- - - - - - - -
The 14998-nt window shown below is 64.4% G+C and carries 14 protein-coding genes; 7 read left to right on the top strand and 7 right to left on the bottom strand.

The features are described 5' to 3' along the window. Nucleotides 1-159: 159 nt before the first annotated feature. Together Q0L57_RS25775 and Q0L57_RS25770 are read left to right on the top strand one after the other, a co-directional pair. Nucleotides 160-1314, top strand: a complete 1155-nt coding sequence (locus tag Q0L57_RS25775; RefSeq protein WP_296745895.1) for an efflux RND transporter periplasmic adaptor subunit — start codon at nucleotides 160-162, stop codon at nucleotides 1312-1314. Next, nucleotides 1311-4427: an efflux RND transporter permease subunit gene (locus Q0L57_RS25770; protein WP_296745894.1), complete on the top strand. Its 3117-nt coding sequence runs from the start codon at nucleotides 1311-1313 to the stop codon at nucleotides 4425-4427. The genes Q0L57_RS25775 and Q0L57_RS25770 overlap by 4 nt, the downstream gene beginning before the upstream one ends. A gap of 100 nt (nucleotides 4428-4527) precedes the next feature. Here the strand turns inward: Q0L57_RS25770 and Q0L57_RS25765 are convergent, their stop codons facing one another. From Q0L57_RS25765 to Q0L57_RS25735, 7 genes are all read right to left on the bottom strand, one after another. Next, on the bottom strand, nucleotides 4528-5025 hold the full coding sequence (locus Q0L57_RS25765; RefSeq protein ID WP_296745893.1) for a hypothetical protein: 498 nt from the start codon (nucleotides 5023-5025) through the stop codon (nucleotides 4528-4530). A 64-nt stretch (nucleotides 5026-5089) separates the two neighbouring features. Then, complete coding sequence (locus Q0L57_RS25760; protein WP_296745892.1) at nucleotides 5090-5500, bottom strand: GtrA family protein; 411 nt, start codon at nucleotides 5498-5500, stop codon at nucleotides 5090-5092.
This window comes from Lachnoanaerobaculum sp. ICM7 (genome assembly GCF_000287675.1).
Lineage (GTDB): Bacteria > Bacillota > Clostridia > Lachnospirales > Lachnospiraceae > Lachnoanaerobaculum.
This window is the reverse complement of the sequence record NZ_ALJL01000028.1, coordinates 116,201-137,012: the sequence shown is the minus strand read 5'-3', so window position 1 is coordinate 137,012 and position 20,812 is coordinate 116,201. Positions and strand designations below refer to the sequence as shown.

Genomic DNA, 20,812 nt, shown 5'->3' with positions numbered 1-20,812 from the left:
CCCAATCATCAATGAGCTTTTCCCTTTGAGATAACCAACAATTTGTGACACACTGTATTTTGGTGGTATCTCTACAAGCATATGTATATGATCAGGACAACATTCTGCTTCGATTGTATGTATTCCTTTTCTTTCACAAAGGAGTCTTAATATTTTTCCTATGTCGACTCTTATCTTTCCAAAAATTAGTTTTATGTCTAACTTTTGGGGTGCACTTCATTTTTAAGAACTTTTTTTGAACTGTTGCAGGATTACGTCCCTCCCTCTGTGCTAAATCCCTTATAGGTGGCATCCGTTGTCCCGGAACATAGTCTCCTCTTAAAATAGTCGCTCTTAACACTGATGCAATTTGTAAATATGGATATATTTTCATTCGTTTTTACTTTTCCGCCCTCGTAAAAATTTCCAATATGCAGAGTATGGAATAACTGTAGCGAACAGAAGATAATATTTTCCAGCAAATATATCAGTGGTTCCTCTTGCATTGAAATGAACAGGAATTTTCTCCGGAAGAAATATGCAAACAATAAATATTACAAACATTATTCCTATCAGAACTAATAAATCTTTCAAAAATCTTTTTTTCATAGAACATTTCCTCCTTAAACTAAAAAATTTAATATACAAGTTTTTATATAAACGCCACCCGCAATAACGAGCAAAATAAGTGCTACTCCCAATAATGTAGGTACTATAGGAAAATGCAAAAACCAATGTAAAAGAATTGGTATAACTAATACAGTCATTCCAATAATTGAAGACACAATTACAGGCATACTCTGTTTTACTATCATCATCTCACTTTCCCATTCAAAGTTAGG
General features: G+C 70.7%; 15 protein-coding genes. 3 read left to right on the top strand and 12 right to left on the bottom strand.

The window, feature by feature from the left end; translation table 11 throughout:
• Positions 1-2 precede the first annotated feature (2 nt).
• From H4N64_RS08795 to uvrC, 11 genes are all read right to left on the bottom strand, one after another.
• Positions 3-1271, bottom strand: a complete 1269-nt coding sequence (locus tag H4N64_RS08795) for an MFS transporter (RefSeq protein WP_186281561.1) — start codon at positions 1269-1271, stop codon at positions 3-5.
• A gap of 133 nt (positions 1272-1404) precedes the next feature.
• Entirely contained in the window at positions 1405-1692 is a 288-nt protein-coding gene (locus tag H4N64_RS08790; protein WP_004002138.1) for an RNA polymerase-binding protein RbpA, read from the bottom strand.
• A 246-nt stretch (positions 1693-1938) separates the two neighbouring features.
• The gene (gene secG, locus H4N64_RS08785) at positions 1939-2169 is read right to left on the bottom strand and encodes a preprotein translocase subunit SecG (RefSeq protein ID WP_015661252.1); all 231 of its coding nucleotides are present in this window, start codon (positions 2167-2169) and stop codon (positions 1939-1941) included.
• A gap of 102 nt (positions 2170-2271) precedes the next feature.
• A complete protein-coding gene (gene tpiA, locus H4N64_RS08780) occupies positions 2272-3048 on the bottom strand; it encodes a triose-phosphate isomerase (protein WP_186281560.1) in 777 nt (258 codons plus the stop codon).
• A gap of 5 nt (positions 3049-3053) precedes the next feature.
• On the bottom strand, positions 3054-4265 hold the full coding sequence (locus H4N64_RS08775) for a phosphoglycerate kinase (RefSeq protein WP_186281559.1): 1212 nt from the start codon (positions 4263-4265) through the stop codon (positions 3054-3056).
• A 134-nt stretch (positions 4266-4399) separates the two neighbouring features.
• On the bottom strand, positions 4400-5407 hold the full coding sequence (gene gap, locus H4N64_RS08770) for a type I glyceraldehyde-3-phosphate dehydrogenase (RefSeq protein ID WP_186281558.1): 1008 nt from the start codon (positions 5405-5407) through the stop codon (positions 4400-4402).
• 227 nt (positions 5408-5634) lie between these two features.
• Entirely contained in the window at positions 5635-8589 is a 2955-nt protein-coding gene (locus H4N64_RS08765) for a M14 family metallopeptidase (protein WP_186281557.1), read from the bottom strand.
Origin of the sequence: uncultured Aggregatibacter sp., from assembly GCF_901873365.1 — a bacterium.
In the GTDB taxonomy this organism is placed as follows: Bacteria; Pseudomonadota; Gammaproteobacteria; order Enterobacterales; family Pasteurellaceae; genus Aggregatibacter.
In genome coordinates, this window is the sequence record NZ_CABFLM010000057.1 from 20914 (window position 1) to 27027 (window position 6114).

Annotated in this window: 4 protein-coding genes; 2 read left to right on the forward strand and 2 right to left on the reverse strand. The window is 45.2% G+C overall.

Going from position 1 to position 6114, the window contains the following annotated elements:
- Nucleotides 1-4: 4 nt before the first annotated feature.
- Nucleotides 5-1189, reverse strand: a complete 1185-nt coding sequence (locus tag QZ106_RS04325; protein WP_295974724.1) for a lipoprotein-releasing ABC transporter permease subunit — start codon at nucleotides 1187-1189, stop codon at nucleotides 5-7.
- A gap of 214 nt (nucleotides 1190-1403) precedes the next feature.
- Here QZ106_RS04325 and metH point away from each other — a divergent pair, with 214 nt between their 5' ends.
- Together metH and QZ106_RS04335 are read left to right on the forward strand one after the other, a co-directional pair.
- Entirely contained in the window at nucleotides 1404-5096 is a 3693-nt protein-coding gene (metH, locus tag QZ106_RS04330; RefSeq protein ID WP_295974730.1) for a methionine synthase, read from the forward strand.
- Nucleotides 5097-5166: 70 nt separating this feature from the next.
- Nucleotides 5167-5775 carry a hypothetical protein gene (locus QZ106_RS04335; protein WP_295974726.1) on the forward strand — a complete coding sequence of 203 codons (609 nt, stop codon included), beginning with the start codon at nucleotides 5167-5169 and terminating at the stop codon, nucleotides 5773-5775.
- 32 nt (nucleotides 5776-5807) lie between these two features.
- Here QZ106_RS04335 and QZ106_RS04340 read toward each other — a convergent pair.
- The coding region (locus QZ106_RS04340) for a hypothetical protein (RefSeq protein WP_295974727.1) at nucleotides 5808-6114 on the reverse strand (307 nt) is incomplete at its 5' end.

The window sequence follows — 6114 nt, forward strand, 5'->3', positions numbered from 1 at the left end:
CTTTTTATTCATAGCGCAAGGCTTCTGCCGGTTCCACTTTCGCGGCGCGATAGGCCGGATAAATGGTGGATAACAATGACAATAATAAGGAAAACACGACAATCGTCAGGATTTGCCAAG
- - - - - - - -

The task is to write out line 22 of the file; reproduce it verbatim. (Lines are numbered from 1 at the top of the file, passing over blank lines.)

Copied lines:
• On the bottom strand, positions 4400-5407 hold the full coding sequence (gene gap, locus H4N64_RS08770) for a type I glyceraldehyde-3-phosphate dehydrogenase (RefSeq protein ID WP_186281558.1): 1008 nt from the start codon (positions 5405-5407) through the stop codon (positions 4400-4402).